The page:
Jessi StreibMay 3, 2021
Who Leaves the Upper Middle Class and How They Fall
Oxford University Press 2020
Talking about social class and the American class structure is a challenge. It can be easy to talk about the class system too rigidly, implying that “the rich stay rich while the poor stay poor.” Yet in our individualistic culture, much rhetoric suggests that anything is possible, which can dismiss the privileges or constraints that come with social class.
Dr. Jessi Streib, assistant professor of sociology at Duke University, is a social class researcher and scholar whose work focuses on interesting junctures and disjunctures where class reveals its influence on individual lives. In Privilege Lost: Who Leaves the Upper Middle Class and How They Fall (Oxford UP, 2020), Streib focuses on a cohort of over 100 men and women who began life in the upper middle class, interviewing them over a ten-year period as they transition from their teens to their late twenties. By looking at the interplay of resources and identity characteristics that influence each person’s class trajectory to maintain upper middle-class status or become downwardly mobile, Streib identifies the multifaceted elements that influence these outcomes.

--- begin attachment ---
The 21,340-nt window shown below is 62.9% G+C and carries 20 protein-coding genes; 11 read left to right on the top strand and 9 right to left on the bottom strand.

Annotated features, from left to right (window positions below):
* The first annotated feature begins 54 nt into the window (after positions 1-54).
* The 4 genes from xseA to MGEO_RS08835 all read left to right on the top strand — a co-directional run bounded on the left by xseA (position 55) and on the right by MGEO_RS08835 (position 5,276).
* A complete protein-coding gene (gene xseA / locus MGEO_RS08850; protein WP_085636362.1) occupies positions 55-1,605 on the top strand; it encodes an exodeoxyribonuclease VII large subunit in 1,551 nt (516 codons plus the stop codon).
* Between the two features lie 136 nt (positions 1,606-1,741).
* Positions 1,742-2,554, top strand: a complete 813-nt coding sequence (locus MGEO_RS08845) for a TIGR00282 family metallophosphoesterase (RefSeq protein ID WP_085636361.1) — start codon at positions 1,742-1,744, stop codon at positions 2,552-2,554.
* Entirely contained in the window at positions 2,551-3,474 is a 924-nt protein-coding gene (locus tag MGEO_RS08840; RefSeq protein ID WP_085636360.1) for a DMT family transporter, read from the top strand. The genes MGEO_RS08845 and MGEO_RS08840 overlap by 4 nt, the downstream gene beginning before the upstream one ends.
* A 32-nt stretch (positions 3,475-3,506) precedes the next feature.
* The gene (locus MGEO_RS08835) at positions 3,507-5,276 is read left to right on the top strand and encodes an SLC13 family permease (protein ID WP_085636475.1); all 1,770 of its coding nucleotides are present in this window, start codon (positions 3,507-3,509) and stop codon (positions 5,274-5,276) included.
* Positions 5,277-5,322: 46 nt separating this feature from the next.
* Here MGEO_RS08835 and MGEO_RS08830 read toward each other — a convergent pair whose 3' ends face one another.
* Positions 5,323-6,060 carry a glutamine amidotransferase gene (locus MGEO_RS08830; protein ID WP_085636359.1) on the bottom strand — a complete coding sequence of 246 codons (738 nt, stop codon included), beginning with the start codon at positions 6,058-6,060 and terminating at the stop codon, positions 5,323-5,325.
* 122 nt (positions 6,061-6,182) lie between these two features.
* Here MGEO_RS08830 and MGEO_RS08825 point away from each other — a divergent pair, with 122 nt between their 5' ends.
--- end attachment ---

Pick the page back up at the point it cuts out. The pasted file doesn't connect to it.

Each chapter highlights stories that exemplify and show the range of outcomes in various trajectories through a series of archetypes. Social class if often discussed through quantitative studies that can maintain an abstractness to the concept of class mobility, so there is a real power in telling the stories of individuals as an approach to demonstrating the multi-faceted factors that affect social class. The book explores stories of those who become professionals, stay-at-home moms and family men, aspiring athletes and artists, rebels, and explorers. Streib is able to show the interplay of complicated choices individuals make as they enter adulthood, focused on individual values and goals but with associated class implications.
Privilege Lost brings to life the stories of the downwardly mobile, showing that class standing is only one way to measure one’s life satisfaction. This exploration of the coming of age of white upper middle class youth reveals much about class and privilege in American family life.
Michelle Newhart is a sociologist and instructional designer at Mt. San Antonio College.